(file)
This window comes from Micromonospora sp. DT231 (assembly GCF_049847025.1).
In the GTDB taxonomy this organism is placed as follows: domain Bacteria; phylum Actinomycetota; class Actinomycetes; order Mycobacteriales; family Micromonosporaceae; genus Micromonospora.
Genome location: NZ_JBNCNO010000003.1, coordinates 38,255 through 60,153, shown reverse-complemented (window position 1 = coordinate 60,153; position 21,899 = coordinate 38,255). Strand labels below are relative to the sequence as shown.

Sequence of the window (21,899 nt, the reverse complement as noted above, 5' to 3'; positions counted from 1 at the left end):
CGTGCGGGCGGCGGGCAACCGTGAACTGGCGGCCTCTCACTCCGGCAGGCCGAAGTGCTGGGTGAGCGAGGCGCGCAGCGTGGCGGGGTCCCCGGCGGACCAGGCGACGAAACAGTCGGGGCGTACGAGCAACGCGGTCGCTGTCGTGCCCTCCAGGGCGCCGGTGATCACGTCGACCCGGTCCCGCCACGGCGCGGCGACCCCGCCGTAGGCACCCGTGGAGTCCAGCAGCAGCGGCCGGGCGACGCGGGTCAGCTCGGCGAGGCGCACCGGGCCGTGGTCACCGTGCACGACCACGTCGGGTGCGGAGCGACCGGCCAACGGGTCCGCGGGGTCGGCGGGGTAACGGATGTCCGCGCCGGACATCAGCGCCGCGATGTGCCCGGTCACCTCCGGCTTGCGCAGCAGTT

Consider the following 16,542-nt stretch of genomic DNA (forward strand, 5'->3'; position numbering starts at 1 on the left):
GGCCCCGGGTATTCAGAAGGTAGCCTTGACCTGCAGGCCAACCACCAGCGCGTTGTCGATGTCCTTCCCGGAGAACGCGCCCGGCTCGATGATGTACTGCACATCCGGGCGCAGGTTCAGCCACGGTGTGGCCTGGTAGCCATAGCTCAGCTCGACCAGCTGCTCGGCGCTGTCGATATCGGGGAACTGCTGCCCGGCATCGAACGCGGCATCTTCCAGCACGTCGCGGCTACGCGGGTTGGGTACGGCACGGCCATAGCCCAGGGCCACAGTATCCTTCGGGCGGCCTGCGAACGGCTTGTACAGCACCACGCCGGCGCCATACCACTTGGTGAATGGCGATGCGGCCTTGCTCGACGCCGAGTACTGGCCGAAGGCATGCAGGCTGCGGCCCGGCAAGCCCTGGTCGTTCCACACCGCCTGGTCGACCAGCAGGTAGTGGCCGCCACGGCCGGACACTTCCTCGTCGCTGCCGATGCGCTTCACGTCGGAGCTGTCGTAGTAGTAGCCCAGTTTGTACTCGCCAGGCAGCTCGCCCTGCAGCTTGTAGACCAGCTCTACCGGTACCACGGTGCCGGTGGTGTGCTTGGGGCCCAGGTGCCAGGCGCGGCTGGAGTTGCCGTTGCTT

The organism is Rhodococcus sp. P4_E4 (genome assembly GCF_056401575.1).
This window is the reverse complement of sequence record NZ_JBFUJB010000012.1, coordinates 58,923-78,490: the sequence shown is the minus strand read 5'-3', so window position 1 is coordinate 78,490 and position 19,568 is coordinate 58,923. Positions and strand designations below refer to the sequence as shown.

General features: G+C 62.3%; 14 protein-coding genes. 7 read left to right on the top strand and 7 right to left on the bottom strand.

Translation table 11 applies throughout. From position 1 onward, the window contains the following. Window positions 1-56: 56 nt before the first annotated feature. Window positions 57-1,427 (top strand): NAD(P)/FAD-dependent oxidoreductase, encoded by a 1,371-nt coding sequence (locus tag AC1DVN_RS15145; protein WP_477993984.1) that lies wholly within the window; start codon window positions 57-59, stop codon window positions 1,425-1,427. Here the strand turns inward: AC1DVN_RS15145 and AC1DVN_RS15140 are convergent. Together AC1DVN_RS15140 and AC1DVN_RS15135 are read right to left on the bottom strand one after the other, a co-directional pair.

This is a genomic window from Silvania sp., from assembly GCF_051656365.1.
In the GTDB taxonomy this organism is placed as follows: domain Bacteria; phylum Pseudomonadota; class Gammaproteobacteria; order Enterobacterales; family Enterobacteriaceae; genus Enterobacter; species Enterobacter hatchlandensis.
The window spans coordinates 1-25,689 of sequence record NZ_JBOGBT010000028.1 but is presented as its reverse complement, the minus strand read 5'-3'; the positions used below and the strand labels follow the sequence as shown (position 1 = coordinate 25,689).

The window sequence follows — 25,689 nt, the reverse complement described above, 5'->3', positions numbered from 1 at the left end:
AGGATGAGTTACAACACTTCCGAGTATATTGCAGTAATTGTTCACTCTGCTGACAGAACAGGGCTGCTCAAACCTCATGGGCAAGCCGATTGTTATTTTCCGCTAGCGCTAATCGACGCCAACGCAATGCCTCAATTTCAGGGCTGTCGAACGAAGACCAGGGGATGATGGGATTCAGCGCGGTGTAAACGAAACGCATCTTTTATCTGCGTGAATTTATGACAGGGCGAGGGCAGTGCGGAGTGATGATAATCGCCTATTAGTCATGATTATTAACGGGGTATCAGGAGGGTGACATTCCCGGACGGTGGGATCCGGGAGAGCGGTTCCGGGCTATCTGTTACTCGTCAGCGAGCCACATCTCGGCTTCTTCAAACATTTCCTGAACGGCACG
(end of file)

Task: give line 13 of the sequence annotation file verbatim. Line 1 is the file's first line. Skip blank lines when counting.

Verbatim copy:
In the GTDB taxonomy this organism is placed as follows: domain Bacteria; phylum Pseudomonadota; class Gammaproteobacteria; order Enterobacterales; family Enterobacteriaceae; genus Enterobacter; species Enterobacter hatchlandensis.